“Discomfort is the price of admission to a meaningful life.” – Susan David
Dr. Susan David is a Psychologist at Harvard Medical School and is a founder and co-director of the Institute of Coaching at McLean Hospital of Harvard Medical School. In her Ted Talk about emotional agility, which you can find here, she discusses the concept of emotional agility, how society has made a push towards positivity, and inadvertently, how this may have led to additional suffering.
There is a push in our media, in our society, and in our homes to be positive; think positive, look on the bright side, or simply, smile! Dr. David posits that this push towards positivity often leads to denial of the truth and denial of our emotions. We can end up feeling bad about ourselves for experiencing negative emotions and negative thoughts because we’re supposed to be happy and positive all of the time.
The truth is, life isn’t always happy and positive. Certainly there are times in our lives when we are happy and things are going well and we feel good, but there are also times when things do not go our way and we just feel bad. Dr. David suggests that instead of trying to be positive during these times, and pushing those negative thoughts away, we need to embrace them, to learn to deal with and cope with them rather than trying to run away from them. Dr. David’s Ted Talk mirrors much of what is discussed in Acceptance and Commitment Therapy and, in particular, the idea that we must accept, rather than try to push away, negative thoughts and feelings. These things are a way of life and like a rollercoaster, sometimes we have to just wait it out.
I like to use grief as an example in my practice with clients. Our society treats grief as something that is normal – we are expected to be sad or to cry when someone close to us passes away. We also know that people we love may pass away, and as much as we do not like that thought, we have no choice but to accept it. We treat grief with a lot of respect, in most cases, and allow it to come and go naturally. I believe that we need to learn to treat the rest of our emotions with the same type of respect that we treat grief. When we are feeling anxious or sad, rather than beating ourselves up for these feelings we should be accepting that this is how it is right now, and allowing those feelings to come and go. Often, the more we try to control these feelings, the worse off we become. Either we actually end up enhancing the feelings that we started with, or we add additional distress, such as shame or frustration when we do not succeed in getting rid of the feelings.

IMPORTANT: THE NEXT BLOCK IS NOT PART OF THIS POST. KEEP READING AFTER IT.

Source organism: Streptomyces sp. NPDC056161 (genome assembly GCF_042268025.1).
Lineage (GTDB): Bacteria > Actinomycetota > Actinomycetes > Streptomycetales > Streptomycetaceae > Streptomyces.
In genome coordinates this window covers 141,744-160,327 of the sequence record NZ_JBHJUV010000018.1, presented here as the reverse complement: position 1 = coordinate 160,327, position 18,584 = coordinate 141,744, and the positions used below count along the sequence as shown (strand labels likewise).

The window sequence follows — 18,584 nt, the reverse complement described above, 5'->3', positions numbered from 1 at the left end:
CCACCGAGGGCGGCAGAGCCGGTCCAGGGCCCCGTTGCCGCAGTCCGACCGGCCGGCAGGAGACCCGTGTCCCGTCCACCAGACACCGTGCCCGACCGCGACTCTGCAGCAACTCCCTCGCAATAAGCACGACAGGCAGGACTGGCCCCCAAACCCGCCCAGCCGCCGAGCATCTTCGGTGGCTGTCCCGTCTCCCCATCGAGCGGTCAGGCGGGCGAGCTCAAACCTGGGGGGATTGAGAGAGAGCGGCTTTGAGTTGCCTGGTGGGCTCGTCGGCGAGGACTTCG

I would like to challenge you to you try accepting your negative thoughts and feelings, and treating them with the same respect that you would grief. Listen to Dr. David’s Ted Talk, and reflect back on your own experiences of trying to get rid of your negativity. Try something new, and see what happens.